This Rabbit has never quite gotten Bret Easton Ellis’ Less Than Zero to equate. We read the book when it came out in 1985. We liked it for its take on the disillusioned youth of wealthy Los Angeles. We’d been around enough to know that rich kids always have the best drugs. While these spoiled brats weren’t part of any scene we knew, we knew they existed. And we couldn’t help identify with all the name dropping of locations and situations. After all, we lived in L.A., too.
Most of our confusion came a couple years later when the movie was released. We couldn’t keep the two straight. In the movie, drugs were a plague, in the book a symptom. Julian, an unlikable character in the book, gains a bit of sympathy as played by Robert Downey Jr. in the movie (“a talented, sad-faced clown” according to Imperial Bedrooms). In the movie he dies. In the book, he only wishes he would.
So 25 years later, with the sequel Imperial Bedrooms, our confusion is complete. It’s 20 some years past and Clay, the narrator of Less Than Zero, tells us they had made a movie about the book about his life. “In the book, everything about me had happened. The book was something I couldn’t disavow. The book was blunt and had an honesty about it, whereas the movie was just a beautiful lie.”
Clay, the narrator of Less Than Zero, but not the blond screenwriter who went on to marry Blair, the girl in the book that Clay did and didn’t love, returns from New York in the sequel and is immediately plunged into a middle-aged version of his disaffected youth. Some of the old friends are there — Blair, Julian, Rip Millar, the once and future drug dealer, Trent, who has married Blair but who is still probably getting some on the side (both sides, like Blair’s father–remember? — who has since died of AIDS) — and much of the old evil. It was hard to like any of the characters in the original book, what with the snuff films and gang rape of 12-year-olds. In the movie, Clay is a crusader of sorts and shows a bit of moral compass. In the book, he’s cold and distant. In the sequel, he is as self-serving, evil and corrupt as anyone else.
Ellis takes his two-sided characters and plunges them into intrigue, paranoia and an overall promise of no-good. Though it’s not about struggling lower class types who’ll do anything to get ahead (excluding, of course, the aspiring actresses), the book still carries the scent of noir. It’s a mystery with lots of paranoia, much easy sex and a sense of impending doom. Existential questions come in the form of , “Why am I being followed?” or “Am I losing my mind?” or “Has someone been in my refrigerator?” In this way, Imperial Bedrooms is a much more entertaining book than its predecessor. There’s a murky plot to try and second-guess, there are femme fatales and some not so fatale as well as the feeling that no one can be trusted. And yes, there’s plenty of drugs and alcohol and late night rendezvous. Murder raises its head right from the beginning.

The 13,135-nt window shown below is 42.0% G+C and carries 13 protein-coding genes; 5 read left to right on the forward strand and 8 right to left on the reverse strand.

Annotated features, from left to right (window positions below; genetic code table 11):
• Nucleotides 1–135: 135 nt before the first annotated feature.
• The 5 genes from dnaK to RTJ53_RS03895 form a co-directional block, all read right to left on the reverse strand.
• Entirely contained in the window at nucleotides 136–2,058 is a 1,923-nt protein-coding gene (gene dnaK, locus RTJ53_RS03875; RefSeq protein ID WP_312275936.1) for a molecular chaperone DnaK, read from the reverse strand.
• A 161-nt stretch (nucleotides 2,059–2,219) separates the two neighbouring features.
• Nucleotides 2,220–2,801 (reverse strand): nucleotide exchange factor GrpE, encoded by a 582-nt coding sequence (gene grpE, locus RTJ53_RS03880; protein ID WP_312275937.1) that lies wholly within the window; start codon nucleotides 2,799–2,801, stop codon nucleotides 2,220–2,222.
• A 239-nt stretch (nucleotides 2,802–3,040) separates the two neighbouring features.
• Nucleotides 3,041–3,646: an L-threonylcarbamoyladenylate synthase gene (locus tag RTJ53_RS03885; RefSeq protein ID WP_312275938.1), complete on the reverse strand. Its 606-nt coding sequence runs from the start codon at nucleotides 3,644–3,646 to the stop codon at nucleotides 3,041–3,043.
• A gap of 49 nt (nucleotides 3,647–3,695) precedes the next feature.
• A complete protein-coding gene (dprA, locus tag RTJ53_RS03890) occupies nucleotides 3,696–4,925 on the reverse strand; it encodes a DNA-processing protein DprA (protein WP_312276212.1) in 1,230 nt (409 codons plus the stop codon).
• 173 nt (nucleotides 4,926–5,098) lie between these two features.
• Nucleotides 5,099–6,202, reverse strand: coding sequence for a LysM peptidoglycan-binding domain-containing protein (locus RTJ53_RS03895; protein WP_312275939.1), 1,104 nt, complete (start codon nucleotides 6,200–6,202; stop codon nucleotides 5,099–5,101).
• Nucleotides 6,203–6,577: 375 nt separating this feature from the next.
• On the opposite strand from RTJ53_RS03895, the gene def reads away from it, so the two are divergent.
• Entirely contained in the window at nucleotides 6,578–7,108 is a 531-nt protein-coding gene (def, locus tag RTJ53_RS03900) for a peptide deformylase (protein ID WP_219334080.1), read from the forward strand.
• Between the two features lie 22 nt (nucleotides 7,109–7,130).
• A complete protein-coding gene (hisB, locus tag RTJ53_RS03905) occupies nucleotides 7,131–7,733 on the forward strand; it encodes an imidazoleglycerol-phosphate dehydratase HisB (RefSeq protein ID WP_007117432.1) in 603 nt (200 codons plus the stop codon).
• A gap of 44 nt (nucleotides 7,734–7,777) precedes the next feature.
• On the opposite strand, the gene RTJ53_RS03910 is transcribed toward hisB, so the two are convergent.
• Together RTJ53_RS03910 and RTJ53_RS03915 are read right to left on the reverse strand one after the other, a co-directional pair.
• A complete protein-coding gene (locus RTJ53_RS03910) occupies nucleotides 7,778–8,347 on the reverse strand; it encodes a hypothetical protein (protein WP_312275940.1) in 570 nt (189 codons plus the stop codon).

Imperial Bedrooms does have something in common with the original and that’s its take on women. Women weren’t just desirable second-class citizens in the first book. They were meat. The same is true here but with one hitch. Why does Clay lust after the mysterious Rain, what makes her become an object of hope and desire? There’s no explanation. Even her uncommonly good looks aren’t so uncommon among the uncommonly good looking. What Clay sees in her is something of a last chance even though he’s a guy who likes to take chances. Despite his attachment, she’s still an object. He never leads her to the bedroom. He “pushes” her there.
Like its predecessor, Imperial Bedrooms is one-sided in its take on class. The Hollywood rich may be evil but they’re visible, unlike everyone else. The few doormen and limousine drivers here have sold their souls to someone who can afford to pay them. The only Mexicans are drug thugs. The broad mass of Los Angeles’ population doesn’t exist. Any truly great Los Angeles novel will be focused on everyone. The rich will be the ones who move through the city invisibly, even if they are pulling the strings. The shock of Ellis’ first book was just how young these debauched privileged children were — some of middle-school age — and how little their parents cared. It’s not so surprising that their paid-for self-absorption is still there at 40. There’s little in the way of moral lesson to be learned in these bedrooms (yes, we’re still quoting Elvis Costello). We already know that they’re all no good. “History repeats the old conceits….” The song Ellis’ title are pulled from — “Less Than Zero”– was inspired, Costello says, by a British fascist who “was unrepentant about his poisonous actions of the 1930s.” Sounds like Ellis’ characters at any point in either book (but not the movie). At end, we read it for the name-dropping and to see who’s left standing. Oh, and who was in the refrigerator.–Cabbage Rabbit